Learn How to Create 5 Incredible CSS Animations

Learn How to Create 5 Incredible CSS Animations

You’ve probably noticed that more and more CSS animation examples have been appearing on websites lately. Web designers are getting creative and using CSS animations to bring personality to their sites, capture complex ideas effortlessly, and subtly guide their users’ actions.

The golden rule here is that your CSS animations shouldn’t be overblown – even a subtle movement can have a big impact. The best animations you see online still can have their roots in Disney’s classic 12 principles of animation. 

Here, I’ve pulled together a selection of some interesting CSS animation examples from websites around the world, and dug into the code to show you how to achieve these effects yourself.

What is a CSS animation?

CSS animation is a method of animating certain HTML elements without having to use processor and memory-hungry JavaScript or Flash. There’s no limit to the number or frequency of CSS properties that can be changed. CSS animations are initiated by specifying keyframes for the animation: these keyframes contain the styles that the element will have.


1. Rising Bubbles

The CSS bubble animation that features on 7UP is a beautiful example of carrying a brand theme through into the website design. The animation consists of a few elements: the SVG ‘drawing’ of the bubbles and then two animations applied to each bubble. 

The first animation changes the opacity of the bubble and moves it vertically in the view box; the second creates the wobbling effect for added realism. The offsets are handled by targeting each bubble and applying a different animation duration and delay.

In order to create our bubbles we’ll be using SVG. In our SVG we create two layers of bubbles: one for the larger bubbles and one for the smaller bubbles. Inside the SVG we position all of our bubbles at the bottom of the view box.

<g class="bubbles-large" stroke-width="7">
  <g transform="translate(10 940)">
  <circle cx="35" cy="35" r="35"/>
<g class="bubbles-small" stroke-width="4">
  <g transform="translate(147 984)">
  <circle cx="15" cy="15" r="15"/>

In order to apply two separate animations to our SVGs, both utilising the transform property, we need to apply the animations to separate elements. The <g> element in SVG can be used much like a div in HTML; we need to wrap each of our bubbles (which are already in a group) in a group tag.

  <g transform="translate(10 940)">
  <circle cx="35" cy="35" r="35"/>

CSS has a powerful animation engine and really simple code in order to produce complex animations. We’ll start with moving the bubbles up the screen and changing their opacity in order to fade them in and out at the beginning and end of the animation.

@keyframes up {
  0% {
  opacity: 0;
  10%, 90% {
  opacity: 1;
  100% {
  opacity: 0;
  transform: translateY(-1024px);

In order to create a wobbling effect, we simply need to move (or translate) the bubble left and right, by just the right amount – too much will cause the animation to look too jaunting and disconnected, while too little will go mostly unnoticed. Experimentation is key with when working with animation.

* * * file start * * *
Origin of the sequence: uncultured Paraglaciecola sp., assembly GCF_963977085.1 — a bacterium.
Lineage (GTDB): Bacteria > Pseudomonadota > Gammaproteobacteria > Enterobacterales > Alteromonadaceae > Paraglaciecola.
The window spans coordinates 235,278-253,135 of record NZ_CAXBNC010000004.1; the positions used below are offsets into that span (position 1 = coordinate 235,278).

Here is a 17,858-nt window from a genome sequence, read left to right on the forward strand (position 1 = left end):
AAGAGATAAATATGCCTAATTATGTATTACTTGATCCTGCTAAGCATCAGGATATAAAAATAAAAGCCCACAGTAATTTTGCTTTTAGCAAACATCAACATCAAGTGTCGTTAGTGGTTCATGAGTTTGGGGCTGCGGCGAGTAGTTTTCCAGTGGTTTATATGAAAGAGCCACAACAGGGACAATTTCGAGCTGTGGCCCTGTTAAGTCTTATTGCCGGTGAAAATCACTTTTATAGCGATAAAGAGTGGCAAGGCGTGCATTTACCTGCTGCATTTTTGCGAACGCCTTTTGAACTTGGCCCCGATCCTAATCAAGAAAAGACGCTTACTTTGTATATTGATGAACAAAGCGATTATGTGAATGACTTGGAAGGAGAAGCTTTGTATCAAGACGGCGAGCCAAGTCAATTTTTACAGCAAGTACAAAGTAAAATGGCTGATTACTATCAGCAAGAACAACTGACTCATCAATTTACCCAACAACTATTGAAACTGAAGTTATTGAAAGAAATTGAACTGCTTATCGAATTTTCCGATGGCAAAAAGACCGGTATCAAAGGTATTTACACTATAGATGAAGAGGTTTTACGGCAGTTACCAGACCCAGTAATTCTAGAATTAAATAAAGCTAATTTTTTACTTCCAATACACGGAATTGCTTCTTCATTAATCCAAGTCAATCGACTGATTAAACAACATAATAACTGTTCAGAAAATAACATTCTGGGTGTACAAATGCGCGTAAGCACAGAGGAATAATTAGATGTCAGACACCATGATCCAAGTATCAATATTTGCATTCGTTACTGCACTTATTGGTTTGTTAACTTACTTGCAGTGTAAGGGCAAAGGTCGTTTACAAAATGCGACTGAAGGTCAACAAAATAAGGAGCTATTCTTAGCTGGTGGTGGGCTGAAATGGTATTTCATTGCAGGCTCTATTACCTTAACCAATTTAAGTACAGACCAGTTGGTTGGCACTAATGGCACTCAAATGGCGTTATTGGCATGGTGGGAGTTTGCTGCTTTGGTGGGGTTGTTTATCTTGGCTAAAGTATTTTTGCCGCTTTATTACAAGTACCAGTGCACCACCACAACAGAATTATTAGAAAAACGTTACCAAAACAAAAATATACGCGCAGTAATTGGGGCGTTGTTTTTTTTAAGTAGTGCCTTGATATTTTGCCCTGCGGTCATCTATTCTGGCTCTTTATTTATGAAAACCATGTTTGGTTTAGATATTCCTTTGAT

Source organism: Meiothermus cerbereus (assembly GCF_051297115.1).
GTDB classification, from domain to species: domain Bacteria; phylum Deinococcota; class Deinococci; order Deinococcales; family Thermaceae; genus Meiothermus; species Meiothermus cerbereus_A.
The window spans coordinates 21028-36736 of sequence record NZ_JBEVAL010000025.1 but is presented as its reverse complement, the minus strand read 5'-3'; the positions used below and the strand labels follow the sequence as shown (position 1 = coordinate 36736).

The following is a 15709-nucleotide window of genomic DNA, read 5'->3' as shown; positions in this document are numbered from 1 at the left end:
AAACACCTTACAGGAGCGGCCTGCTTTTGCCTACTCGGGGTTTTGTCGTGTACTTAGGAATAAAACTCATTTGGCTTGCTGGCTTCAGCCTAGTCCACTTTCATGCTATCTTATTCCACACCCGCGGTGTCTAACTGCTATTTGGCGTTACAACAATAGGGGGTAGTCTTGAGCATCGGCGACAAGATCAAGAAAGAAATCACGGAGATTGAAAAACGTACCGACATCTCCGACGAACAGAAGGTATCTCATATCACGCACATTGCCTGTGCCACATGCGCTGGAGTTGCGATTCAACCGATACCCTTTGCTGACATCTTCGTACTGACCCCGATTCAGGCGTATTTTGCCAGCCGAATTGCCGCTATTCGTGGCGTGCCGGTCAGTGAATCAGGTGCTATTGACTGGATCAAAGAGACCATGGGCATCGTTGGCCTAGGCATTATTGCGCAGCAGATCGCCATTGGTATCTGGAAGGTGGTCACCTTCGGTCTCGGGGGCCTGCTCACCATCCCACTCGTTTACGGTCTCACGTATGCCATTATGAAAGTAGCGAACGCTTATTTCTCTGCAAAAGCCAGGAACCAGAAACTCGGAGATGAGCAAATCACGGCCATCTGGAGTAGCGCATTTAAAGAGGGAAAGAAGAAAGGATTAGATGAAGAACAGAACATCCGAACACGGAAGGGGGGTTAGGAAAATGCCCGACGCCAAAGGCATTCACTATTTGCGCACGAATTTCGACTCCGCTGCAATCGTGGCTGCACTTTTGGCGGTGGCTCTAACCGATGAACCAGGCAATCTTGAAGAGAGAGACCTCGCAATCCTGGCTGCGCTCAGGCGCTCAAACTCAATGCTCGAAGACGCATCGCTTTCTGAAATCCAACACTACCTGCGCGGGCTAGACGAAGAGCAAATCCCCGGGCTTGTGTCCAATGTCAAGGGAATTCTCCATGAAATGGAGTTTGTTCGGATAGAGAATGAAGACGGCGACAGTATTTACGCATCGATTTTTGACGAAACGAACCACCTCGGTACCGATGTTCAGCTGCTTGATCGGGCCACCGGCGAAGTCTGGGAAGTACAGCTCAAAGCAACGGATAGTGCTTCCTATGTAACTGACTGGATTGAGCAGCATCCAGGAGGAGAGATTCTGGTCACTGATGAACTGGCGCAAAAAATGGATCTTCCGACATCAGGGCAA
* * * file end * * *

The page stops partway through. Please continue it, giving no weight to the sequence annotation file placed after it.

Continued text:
@keyframes wobble {
  33% {
  transform: translateX(-50px);
  66% {
  transform: translateX(50px);
  } }

In order to apply the animation to our bubbles, we’ll be using the groups we used earlier and the help of nth-of-type to identify each bubble group individually. We start by applying an opacity value to the bubbles and the will-change property in order to utilise hardware acceleration.

.bubbles-large > g {
  opacity: 0;
will-change: transform, opacity;}
.bubbles-large g:nth-of-type(1) {...}
.bubbles-small g:nth-of-type(10) {...}

We want to keep all the animation times and delays within a couple of seconds of each other and set them to repeat infinitely. Lastly, we apply the ease-in-outtiming function to our wobble animation to make it look a little more natural.

.bubbles-large g:nth-of-type(1) {
  animation: up 6.5s infinite; }
.bubbles-large g:nth-of-type(1) circle {
  animation: wobble 3s infinite ease-in-out; }
bubbles-small g:nth-of-type(9) circle {
  animation: wobble 3s 275ms infinite ease-in-out; }
.bubbles-small g:nth-of-type(10) {
animation: up 6s 900ms infinite;}


2. Scrolling Mouse

A subtle scrolling mouse animation can give direction to the user when they first land on a website. Although this can be accomplished using HTML elements and properties, we’re going to use SVG as this is more suited to drawing.

Inside our SVG we need a rectangle with rounded corners and a circle for the element we’re going to animate, by using SVG we can scale the icon to any size we need.

<svg class="mouse" xmlns="..." viewBox="0 0 76 130" preserveAspectRatio="xMidYmid meet">
  <g fill="none" fill-rule="evenodd">
  <rect width="70" height="118" x="1.5" y="1.5" stroke="#FFF" stroke-width="3" rx="36"/>
  <circle cx="36.5" cy="31.5" r="4.5" fill="#FFF"/>

Now we’ve created our SVG, we need to apply some simple styles in order to control the size and position of the icon within our container. We’ve wrapped a link around the mouse SVG and positioned it to the bottom of the screen.

.scroll-link {
  position: absolute;
  bottom: 1rem;
  left: 50%;
  transform: translateX(-50%);
.mouse {
  max-width: 2.5rem;
  width: 100%;
  height: auto;

Next we’ll create our animation. At 0 and 20 per cent of the way through our animation, we want to set the state of our element as it begins. By setting it to 20% of the way through, it will stay still for part of the time when repeated infinitely.

@keyframes scroll {
  0%, 20% {
  transform: translateY(0) scaleY(1);

We need to add in the opacity start point and then transform both the Y position and the vertical scale at the 100% mark, the end of our animation. The last thing we need to do is drop the opacity in order to fade out our circle.

@keyframes scroll {
  10% {
  opacity: 1;
  100% {
  transform: translateY(36px) scaleY(2);
  opacity: 0.01;